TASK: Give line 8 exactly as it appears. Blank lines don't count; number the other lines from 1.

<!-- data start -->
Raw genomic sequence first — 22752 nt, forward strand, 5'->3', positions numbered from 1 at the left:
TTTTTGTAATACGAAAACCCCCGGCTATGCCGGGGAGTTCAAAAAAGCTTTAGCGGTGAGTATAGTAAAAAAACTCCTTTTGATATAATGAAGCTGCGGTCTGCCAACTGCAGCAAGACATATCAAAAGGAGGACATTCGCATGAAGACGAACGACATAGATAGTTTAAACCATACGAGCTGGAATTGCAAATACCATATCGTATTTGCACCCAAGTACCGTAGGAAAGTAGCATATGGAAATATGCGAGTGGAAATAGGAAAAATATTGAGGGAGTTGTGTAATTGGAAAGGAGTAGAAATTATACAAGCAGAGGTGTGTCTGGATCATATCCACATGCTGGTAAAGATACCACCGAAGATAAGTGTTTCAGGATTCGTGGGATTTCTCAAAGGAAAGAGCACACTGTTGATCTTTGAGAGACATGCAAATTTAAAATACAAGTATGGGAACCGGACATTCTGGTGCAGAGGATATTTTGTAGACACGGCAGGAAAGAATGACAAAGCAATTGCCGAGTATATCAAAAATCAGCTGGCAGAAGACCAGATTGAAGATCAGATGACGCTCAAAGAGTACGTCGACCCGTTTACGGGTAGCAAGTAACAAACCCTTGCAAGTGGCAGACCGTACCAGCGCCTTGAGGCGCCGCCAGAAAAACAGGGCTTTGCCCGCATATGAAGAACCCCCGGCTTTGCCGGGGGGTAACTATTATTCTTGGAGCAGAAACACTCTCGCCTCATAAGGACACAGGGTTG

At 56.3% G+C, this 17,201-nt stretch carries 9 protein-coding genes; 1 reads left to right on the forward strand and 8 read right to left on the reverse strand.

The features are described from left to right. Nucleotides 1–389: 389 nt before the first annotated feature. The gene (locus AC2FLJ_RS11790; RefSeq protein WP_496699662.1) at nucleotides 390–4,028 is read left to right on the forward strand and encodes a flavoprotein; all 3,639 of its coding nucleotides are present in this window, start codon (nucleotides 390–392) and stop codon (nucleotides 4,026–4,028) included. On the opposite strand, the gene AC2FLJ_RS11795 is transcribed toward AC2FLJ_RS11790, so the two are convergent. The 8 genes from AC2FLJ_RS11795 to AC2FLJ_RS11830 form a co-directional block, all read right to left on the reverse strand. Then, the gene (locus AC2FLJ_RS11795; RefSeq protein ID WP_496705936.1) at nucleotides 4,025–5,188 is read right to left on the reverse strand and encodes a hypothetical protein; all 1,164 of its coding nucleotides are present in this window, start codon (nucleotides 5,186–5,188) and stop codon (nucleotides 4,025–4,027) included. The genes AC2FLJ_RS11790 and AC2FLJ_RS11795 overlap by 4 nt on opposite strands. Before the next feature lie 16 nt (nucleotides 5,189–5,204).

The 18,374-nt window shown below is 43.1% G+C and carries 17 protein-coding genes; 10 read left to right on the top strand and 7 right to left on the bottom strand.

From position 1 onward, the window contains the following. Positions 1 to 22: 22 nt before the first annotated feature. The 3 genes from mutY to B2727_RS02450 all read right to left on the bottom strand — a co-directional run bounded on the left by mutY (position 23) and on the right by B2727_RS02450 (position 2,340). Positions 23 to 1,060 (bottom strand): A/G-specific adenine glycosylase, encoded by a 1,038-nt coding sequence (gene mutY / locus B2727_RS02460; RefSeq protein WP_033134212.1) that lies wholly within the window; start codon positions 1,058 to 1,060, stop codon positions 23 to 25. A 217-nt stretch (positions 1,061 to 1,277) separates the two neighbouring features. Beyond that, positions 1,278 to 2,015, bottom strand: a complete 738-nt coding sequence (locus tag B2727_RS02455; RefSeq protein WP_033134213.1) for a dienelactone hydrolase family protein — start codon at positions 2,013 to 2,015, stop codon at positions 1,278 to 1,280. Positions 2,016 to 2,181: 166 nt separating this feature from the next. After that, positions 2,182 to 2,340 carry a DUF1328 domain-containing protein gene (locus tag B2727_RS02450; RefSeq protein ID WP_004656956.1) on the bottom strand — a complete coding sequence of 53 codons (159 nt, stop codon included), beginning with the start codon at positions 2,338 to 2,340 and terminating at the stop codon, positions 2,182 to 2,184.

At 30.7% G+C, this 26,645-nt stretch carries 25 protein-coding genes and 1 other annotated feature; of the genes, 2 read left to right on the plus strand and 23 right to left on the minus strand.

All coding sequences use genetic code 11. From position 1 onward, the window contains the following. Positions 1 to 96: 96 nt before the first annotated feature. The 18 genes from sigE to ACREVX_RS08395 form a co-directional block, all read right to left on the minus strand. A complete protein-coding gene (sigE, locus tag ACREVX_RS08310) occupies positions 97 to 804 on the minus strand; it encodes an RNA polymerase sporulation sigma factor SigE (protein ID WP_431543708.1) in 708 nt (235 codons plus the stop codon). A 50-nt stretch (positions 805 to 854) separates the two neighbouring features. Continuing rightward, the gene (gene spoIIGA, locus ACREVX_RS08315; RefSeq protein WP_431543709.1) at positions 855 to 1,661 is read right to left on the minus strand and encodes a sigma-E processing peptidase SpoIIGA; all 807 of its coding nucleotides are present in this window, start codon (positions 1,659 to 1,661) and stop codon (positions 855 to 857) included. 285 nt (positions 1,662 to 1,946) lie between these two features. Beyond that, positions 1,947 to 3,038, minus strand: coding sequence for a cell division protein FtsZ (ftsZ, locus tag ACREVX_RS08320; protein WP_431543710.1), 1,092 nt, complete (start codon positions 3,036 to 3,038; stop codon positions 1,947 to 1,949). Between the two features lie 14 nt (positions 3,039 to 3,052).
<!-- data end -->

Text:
All coding sequences use genetic code 11. From position 1 onward, the window contains the following. Positions 1 to 96: 96 nt before the first annotated feature. The 18 genes from sigE to ACREVX_RS08395 form a co-directional block, all read right to left on the minus strand. A complete protein-coding gene (sigE, locus tag ACREVX_RS08310) occupies positions 97 to 804 on the minus strand; it encodes an RNA polymerase sporulation sigma factor SigE (protein ID WP_431543708.1) in 708 nt (235 codons plus the stop codon). A 50-nt stretch (positions 805 to 854) separates the two neighbouring features. Continuing rightward, the gene (gene spoIIGA, locus ACREVX_RS08315; RefSeq protein WP_431543709.1) at positions 855 to 1,661 is read right to left on the minus strand and encodes a sigma-E processing peptidase SpoIIGA; all 807 of its coding nucleotides are present in this window, start codon (positions 1,659 to 1,661) and stop codon (positions 855 to 857) included. 285 nt (positions 1,662 to 1,946) lie between these two features. Beyond that, positions 1,947 to 3,038, minus strand: coding sequence for a cell division protein FtsZ (ftsZ, locus tag ACREVX_RS08320; protein WP_431543710.1), 1,092 nt, complete (start codon positions 3,036 to 3,038; stop codon positions 1,947 to 1,949). Between the two features lie 14 nt (positions 3,039 to 3,052).